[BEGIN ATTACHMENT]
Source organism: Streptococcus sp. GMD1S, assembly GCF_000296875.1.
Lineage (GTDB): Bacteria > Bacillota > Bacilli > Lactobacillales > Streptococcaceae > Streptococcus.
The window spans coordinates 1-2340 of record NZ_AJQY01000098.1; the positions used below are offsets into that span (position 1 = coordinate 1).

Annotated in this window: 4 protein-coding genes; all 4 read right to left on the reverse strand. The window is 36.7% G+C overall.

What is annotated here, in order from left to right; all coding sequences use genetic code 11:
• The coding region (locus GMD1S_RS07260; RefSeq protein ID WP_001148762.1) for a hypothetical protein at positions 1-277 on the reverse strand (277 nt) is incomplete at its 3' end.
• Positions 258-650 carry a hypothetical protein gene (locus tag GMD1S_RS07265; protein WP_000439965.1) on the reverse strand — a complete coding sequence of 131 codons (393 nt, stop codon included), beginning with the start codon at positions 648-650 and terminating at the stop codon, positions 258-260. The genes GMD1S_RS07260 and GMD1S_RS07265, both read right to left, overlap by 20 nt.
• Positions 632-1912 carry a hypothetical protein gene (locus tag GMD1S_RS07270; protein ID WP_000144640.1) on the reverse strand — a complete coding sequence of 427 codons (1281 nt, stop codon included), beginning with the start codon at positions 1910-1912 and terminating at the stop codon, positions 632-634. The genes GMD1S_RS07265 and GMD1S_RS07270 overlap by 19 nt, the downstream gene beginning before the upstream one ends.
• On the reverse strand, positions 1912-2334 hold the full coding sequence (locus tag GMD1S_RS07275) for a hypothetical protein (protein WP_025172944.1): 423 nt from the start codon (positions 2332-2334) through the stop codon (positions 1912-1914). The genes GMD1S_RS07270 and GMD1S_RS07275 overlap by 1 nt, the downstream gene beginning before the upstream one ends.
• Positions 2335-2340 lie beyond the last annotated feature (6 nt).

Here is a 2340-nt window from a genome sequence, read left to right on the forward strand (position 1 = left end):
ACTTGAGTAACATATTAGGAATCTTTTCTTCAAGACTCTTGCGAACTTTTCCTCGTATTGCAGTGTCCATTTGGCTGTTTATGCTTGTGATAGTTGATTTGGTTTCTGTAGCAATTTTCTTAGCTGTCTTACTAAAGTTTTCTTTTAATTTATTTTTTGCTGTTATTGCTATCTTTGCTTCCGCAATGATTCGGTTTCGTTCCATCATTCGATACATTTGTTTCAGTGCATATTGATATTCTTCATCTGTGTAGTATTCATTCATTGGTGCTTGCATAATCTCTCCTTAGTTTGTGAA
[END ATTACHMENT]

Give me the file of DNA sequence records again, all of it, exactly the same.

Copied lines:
Source organism: Streptococcus sp. GMD1S, assembly GCF_000296875.1.
Lineage (GTDB): Bacteria > Bacillota > Bacilli > Lactobacillales > Streptococcaceae > Streptococcus.
The window spans coordinates 1-2340 of record NZ_AJQY01000098.1; the positions used below are offsets into that span (position 1 = coordinate 1).

Annotated in this window: 4 protein-coding genes; all 4 read right to left on the reverse strand. The window is 36.7% G+C overall.

What is annotated here, in order from left to right; all coding sequences use genetic code 11:
• The coding region (locus GMD1S_RS07260; RefSeq protein ID WP_001148762.1) for a hypothetical protein at positions 1-277 on the reverse strand (277 nt) is incomplete at its 3' end.
• Positions 258-650 carry a hypothetical protein gene (locus tag GMD1S_RS07265; protein WP_000439965.1) on the reverse strand — a complete coding sequence of 131 codons (393 nt, stop codon included), beginning with the start codon at positions 648-650 and terminating at the stop codon, positions 258-260. The genes GMD1S_RS07260 and GMD1S_RS07265, both read right to left, overlap by 20 nt.
• Positions 632-1912 carry a hypothetical protein gene (locus tag GMD1S_RS07270; protein ID WP_000144640.1) on the reverse strand — a complete coding sequence of 427 codons (1281 nt, stop codon included), beginning with the start codon at positions 1910-1912 and terminating at the stop codon, positions 632-634. The genes GMD1S_RS07265 and GMD1S_RS07270 overlap by 19 nt, the downstream gene beginning before the upstream one ends.
• On the reverse strand, positions 1912-2334 hold the full coding sequence (locus tag GMD1S_RS07275) for a hypothetical protein (protein WP_025172944.1): 423 nt from the start codon (positions 2332-2334) through the stop codon (positions 1912-1914). The genes GMD1S_RS07270 and GMD1S_RS07275 overlap by 1 nt, the downstream gene beginning before the upstream one ends.
• Positions 2335-2340 lie beyond the last annotated feature (6 nt).

Here is a 2340-nt window from a genome sequence, read left to right on the forward strand (position 1 = left end):
ACTTGAGTAACATATTAGGAATCTTTTCTTCAAGACTCTTGCGAACTTTTCCTCGTATTGCAGTGTCCATTTGGCTGTTTATGCTTGTGATAGTTGATTTGGTTTCTGTAGCAATTTTCTTAGCTGTCTTACTAAAGTTTTCTTTTAATTTATTTTTTGCTGTTATTGCTATCTTTGCTTCCGCAATGATTCGGTTTCGTTCCATCATTCGATACATTTGTTTCAGTGCATATTGATATTCTTCATCTGTGTAGTATTCATTCATTGGTGCTTGCATAATCTCTCCTTAGTTTGTGAA